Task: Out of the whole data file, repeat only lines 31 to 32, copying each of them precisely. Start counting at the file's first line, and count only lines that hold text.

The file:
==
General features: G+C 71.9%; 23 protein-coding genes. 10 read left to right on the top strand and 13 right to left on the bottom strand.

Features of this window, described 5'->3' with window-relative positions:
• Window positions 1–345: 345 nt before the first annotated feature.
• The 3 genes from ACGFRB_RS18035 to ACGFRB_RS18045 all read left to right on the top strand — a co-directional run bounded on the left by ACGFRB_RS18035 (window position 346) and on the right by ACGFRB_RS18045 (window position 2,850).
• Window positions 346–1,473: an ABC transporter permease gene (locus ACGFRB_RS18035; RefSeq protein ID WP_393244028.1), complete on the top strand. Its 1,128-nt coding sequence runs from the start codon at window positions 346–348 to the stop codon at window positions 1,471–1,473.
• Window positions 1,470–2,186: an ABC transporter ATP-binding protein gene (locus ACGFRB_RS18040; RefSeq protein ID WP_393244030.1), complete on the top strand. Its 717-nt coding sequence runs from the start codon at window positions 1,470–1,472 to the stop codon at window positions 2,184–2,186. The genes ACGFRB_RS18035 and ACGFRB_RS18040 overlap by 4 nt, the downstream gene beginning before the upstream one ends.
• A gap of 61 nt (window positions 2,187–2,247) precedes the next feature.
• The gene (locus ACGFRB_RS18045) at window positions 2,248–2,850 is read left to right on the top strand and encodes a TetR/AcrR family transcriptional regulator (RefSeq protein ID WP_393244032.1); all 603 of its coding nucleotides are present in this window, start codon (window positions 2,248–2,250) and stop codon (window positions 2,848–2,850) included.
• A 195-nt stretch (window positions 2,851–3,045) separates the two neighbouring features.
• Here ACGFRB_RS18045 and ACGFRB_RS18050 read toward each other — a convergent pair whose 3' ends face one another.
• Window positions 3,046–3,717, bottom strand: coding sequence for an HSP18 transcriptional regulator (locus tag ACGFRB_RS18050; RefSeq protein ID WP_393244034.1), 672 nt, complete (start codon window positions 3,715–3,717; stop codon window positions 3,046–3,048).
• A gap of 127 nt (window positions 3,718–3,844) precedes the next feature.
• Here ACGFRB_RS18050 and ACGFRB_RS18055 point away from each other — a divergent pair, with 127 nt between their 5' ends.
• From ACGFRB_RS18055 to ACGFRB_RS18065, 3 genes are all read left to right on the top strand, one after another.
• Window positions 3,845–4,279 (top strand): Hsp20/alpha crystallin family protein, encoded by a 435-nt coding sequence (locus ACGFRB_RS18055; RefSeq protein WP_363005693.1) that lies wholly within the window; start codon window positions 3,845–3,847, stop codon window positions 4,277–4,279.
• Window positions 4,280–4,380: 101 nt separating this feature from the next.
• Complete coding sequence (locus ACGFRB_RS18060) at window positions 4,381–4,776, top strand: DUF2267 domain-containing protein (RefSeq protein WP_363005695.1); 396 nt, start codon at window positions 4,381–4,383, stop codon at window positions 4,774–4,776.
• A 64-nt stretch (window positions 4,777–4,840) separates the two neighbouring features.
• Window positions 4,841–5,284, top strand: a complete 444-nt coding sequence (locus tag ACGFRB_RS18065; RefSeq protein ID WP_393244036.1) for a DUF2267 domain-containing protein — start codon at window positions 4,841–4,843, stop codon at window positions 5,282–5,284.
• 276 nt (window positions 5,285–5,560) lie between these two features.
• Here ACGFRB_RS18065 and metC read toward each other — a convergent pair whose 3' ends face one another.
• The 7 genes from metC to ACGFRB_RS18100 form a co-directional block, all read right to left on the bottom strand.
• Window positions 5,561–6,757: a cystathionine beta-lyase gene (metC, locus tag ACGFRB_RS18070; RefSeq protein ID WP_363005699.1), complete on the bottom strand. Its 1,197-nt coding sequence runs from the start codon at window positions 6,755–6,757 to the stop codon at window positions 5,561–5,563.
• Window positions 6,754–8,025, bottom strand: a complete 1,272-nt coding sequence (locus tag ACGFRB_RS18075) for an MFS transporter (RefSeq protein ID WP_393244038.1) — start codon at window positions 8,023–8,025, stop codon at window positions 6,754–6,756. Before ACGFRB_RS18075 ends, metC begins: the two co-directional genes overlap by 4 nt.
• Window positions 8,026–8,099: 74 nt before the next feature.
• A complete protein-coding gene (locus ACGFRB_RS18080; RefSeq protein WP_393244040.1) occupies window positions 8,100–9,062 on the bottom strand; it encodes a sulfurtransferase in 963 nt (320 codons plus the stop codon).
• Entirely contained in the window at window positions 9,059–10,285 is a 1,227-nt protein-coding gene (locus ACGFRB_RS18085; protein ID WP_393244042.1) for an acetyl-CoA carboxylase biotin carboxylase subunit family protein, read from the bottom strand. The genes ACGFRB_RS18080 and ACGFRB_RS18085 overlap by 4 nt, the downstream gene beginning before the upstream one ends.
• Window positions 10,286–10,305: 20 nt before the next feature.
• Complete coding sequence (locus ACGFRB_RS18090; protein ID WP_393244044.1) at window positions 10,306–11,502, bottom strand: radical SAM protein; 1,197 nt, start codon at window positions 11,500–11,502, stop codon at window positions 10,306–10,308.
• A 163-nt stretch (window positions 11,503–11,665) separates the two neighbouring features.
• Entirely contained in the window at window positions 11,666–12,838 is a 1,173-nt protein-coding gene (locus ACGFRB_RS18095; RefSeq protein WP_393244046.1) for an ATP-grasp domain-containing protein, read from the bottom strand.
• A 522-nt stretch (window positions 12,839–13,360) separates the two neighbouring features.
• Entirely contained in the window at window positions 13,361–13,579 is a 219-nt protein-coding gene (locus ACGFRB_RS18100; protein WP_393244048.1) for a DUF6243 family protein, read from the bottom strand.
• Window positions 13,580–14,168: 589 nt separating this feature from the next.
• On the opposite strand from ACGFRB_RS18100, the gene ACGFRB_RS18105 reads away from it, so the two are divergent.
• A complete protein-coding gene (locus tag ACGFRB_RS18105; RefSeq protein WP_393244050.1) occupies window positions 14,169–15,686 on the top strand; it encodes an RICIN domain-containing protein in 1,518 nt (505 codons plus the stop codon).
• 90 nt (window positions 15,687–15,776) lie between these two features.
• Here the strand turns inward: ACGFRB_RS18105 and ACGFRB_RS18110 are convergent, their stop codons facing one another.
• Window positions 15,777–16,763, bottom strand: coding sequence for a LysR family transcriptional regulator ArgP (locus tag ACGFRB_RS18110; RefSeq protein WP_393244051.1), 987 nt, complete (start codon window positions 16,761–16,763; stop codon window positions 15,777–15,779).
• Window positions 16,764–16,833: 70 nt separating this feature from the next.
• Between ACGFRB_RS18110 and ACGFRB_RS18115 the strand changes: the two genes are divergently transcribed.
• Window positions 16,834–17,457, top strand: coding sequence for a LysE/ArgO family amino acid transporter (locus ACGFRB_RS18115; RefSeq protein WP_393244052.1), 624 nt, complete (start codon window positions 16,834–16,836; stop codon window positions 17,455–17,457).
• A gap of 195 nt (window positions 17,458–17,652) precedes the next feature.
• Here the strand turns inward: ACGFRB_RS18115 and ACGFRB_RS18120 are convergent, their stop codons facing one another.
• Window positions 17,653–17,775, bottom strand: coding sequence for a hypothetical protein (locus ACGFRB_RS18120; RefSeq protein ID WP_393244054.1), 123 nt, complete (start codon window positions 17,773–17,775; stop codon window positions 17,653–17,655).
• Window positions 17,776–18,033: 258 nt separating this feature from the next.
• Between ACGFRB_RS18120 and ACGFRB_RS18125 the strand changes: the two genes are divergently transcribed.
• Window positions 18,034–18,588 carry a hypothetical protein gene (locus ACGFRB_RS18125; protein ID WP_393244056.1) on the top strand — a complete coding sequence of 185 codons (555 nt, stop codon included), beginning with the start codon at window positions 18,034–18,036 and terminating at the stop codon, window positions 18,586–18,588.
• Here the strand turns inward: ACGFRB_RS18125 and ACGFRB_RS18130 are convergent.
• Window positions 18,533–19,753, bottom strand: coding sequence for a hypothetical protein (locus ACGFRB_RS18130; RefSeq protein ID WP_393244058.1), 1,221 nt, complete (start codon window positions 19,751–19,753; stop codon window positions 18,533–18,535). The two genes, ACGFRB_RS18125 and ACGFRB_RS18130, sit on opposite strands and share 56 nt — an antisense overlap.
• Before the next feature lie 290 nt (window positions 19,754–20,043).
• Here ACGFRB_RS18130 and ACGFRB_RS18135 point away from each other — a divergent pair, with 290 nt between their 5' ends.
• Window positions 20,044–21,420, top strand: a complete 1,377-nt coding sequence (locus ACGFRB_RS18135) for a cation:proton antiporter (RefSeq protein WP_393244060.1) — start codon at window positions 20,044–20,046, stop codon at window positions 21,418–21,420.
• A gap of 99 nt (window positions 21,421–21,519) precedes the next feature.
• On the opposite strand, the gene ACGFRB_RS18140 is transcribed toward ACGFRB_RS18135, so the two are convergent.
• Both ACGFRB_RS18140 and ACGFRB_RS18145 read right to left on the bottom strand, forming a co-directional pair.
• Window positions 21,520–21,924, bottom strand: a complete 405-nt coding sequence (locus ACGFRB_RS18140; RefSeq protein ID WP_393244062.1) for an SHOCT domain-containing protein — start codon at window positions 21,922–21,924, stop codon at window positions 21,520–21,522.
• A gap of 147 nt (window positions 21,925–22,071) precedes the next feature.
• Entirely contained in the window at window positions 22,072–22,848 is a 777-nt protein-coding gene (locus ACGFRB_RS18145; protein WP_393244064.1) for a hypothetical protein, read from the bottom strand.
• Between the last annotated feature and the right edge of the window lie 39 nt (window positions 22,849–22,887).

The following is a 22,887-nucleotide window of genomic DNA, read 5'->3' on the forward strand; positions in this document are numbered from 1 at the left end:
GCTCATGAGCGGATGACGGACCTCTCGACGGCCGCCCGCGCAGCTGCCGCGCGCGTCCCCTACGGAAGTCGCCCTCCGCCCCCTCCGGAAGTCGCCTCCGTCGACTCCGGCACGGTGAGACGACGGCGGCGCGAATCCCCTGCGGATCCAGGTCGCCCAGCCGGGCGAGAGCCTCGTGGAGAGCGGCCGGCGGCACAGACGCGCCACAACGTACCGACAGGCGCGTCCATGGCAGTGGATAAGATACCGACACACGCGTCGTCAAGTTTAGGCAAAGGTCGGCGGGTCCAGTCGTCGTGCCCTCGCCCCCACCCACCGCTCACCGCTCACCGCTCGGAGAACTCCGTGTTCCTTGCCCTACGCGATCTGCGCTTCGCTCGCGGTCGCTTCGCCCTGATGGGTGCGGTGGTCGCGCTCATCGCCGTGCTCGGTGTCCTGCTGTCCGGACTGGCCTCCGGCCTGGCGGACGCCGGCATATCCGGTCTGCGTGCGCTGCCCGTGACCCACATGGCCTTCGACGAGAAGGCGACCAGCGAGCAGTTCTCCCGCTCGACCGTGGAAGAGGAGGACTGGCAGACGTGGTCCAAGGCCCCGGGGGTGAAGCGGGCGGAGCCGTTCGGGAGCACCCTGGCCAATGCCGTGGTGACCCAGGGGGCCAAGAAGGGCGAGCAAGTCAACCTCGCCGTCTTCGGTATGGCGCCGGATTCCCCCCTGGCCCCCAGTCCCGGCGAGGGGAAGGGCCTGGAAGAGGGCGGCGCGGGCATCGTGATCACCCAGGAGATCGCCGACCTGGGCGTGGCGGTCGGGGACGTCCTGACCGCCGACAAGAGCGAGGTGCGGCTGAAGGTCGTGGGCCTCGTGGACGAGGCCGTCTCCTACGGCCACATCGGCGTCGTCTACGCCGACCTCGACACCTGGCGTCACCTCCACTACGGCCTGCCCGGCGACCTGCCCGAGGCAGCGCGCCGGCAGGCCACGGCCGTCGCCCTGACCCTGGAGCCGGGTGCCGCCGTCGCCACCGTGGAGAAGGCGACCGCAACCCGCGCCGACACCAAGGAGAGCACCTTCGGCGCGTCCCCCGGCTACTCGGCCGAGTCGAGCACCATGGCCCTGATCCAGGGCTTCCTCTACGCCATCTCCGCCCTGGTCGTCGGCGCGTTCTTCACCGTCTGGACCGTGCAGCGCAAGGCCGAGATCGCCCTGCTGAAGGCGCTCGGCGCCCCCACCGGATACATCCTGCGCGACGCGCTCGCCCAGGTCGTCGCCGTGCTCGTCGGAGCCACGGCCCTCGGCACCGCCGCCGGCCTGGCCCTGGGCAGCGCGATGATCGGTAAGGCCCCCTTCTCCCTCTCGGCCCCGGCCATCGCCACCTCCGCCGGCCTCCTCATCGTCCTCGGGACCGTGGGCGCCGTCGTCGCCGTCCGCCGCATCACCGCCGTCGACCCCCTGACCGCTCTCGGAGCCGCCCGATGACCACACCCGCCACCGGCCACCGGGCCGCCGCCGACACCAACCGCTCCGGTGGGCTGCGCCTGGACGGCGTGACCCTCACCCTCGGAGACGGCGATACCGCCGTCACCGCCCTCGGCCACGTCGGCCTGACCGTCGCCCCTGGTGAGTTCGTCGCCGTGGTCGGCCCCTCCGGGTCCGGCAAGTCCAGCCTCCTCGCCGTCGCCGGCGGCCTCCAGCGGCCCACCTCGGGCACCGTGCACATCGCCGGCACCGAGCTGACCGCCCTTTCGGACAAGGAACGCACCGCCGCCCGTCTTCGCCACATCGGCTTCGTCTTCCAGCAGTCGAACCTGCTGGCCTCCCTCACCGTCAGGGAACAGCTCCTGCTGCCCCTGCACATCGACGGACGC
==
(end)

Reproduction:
• Entirely contained in the window at window positions 11,666–12,838 is a 1,173-nt protein-coding gene (locus ACGFRB_RS18095; RefSeq protein WP_393244046.1) for an ATP-grasp domain-containing protein, read from the bottom strand.
• A 522-nt stretch (window positions 12,839–13,360) separates the two neighbouring features.